Don’t Presume on God (James 4:13-17)
James 4:13-17, NIV
13 Now listen, you who say, “Today or tomorrow we will go to this or that city, spend a year there, carry on business and make money.” 14 Why, you do not even know what will happen tomorrow. What is your life? You are a mist that appears for a little while and then vanishes. 15 Instead, you ought to say, “If it is the Lord’s will, we will live and do this or that.” 16 As it is, you boast and brag. All such boasting is evil. 17 Anyone, then, who knows the good he ought to do and doesn’t do it, sins.
This is a passage many simply read through and never stop to think about what it means. What is James telling us? He’s saying we should not presume on God’s time. Despite contemporary wisdom, we are not the masters of our own destiny.
In light of what we learned in James 4:1-3 (“Yes, Motive Matters”), what’s wrong with verse 13?
Their motivation is all wrong. Remember, James’ audience was (and is) believers in Christ—Christians, “little Christs”. Their motivation should have to spread the gospel (which we know is the Lord’s will), instead it was greed.
Verse 14 clearly states: we don’t know the future. We don’t even know what will happen tomorrow. How in the world can we presume that our “plans” have any bearing on what the Lord will do. We are simply a mist that appears for a little while and then vanishes. Think about it: who was your great, great, grandmother? You great, great, great, great grandfather? Don’t know? That’s how utterly insignificant our lives are compared to even a few hundred years. What are we compared to eternity? “A mist” is probably pretty generous, huh?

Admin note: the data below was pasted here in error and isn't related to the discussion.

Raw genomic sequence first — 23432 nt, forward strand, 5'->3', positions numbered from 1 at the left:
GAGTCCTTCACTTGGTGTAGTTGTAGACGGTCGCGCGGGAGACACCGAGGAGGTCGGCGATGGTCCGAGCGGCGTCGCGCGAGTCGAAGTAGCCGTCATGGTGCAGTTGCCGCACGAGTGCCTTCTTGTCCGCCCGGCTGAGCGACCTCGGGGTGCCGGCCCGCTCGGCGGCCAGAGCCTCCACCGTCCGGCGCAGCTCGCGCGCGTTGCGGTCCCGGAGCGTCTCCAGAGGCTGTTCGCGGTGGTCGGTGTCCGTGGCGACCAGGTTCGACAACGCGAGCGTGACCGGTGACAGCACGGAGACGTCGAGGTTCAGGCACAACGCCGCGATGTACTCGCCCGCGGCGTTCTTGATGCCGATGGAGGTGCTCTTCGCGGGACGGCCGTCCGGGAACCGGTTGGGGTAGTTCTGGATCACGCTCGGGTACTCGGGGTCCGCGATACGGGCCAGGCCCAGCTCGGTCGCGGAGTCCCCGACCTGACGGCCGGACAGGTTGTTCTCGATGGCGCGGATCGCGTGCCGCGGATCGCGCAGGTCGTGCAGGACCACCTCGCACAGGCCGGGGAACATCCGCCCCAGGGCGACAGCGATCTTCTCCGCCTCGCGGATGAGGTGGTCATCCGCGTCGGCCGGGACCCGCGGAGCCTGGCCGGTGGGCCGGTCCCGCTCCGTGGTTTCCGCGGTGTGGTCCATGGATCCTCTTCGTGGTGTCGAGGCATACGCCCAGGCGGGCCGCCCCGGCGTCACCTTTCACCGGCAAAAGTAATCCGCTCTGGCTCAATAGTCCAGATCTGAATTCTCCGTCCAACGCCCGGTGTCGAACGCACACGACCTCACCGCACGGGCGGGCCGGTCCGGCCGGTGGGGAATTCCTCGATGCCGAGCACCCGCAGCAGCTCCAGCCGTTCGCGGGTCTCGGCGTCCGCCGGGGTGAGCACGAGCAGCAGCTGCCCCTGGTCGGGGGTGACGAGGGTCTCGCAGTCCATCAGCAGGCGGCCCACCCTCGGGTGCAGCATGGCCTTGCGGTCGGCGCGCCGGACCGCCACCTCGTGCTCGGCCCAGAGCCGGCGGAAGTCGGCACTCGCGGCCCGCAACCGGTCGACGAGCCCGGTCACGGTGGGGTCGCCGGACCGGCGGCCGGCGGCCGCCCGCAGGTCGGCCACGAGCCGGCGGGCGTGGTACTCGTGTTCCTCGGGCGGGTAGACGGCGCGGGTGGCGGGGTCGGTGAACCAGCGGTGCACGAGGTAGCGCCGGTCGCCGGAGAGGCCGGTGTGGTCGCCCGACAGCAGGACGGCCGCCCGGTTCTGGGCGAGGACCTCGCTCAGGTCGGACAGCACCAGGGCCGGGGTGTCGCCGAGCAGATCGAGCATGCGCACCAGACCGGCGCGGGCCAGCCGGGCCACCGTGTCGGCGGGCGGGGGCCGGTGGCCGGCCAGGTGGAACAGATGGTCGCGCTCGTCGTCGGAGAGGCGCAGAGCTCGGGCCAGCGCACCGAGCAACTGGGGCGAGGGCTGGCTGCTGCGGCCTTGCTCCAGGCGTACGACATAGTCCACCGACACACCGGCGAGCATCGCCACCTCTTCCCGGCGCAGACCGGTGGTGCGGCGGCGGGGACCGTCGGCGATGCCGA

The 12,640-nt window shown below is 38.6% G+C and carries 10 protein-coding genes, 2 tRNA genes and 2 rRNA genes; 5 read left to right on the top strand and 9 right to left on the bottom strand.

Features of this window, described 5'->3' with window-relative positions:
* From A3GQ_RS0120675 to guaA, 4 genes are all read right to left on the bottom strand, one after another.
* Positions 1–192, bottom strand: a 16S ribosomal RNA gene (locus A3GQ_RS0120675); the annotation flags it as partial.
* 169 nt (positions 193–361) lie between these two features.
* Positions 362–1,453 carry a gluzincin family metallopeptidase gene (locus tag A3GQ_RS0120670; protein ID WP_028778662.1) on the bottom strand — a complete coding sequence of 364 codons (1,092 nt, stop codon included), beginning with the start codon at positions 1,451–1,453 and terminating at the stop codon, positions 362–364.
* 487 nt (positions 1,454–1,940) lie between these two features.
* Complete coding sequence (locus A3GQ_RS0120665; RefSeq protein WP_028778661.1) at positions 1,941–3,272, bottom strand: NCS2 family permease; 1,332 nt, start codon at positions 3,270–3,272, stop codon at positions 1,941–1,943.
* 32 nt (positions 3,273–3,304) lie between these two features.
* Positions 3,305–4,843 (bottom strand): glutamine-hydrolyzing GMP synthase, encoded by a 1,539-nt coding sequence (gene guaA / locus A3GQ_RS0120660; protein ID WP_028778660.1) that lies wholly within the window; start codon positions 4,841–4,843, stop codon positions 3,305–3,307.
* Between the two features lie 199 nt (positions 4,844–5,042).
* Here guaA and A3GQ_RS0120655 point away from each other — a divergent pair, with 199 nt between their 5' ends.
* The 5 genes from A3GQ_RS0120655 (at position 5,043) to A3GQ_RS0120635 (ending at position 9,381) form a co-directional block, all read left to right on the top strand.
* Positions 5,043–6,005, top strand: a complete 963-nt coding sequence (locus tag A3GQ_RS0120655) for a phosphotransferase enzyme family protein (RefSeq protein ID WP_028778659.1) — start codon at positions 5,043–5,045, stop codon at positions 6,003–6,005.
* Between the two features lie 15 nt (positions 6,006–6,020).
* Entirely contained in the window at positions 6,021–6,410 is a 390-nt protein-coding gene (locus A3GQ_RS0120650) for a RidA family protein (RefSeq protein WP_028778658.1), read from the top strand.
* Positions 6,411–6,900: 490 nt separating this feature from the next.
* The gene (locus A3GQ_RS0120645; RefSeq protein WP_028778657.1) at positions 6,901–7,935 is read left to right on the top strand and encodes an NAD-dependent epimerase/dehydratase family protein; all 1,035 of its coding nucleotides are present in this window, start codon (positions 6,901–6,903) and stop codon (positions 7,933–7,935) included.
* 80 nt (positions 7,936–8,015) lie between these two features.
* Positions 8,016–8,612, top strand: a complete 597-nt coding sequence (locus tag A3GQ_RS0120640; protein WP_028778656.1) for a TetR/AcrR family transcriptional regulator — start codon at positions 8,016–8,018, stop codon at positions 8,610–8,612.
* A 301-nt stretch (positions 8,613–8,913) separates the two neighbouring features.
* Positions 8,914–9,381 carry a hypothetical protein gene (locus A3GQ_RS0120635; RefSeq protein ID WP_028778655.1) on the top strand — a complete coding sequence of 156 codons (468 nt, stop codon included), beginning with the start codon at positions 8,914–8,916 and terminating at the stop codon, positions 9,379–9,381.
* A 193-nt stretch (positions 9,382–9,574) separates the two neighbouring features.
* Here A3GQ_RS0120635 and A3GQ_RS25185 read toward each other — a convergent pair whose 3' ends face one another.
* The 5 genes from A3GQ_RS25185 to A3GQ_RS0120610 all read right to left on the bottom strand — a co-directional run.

Verse 15 and 16 tells us what our attitude should be: humble submission. if the Lord wills it—literally if the Lord allows. That’s the perspective a believer and follower of Christ should have. It is the Lord’s decision what we will do. We are not our own, we are bought with a price (1 Corinthians 6:19-20).
James closes this section in verse 17 by giving us focus.
Anyone, then, who knows the good he ought to do and doesn’t do it, sins.
Pretty strait, huh? Sin is “missing the mark of God”. And it is sin to know what we should do and choose not to do it. We call those “sins of commission”. Have you ever not done what you knew was wrong? Of course we have. That’s sin. James, here, is basically cutting through all the “fluff” and reminding us about sin. The point: keep your focus on obey the Lord’s will.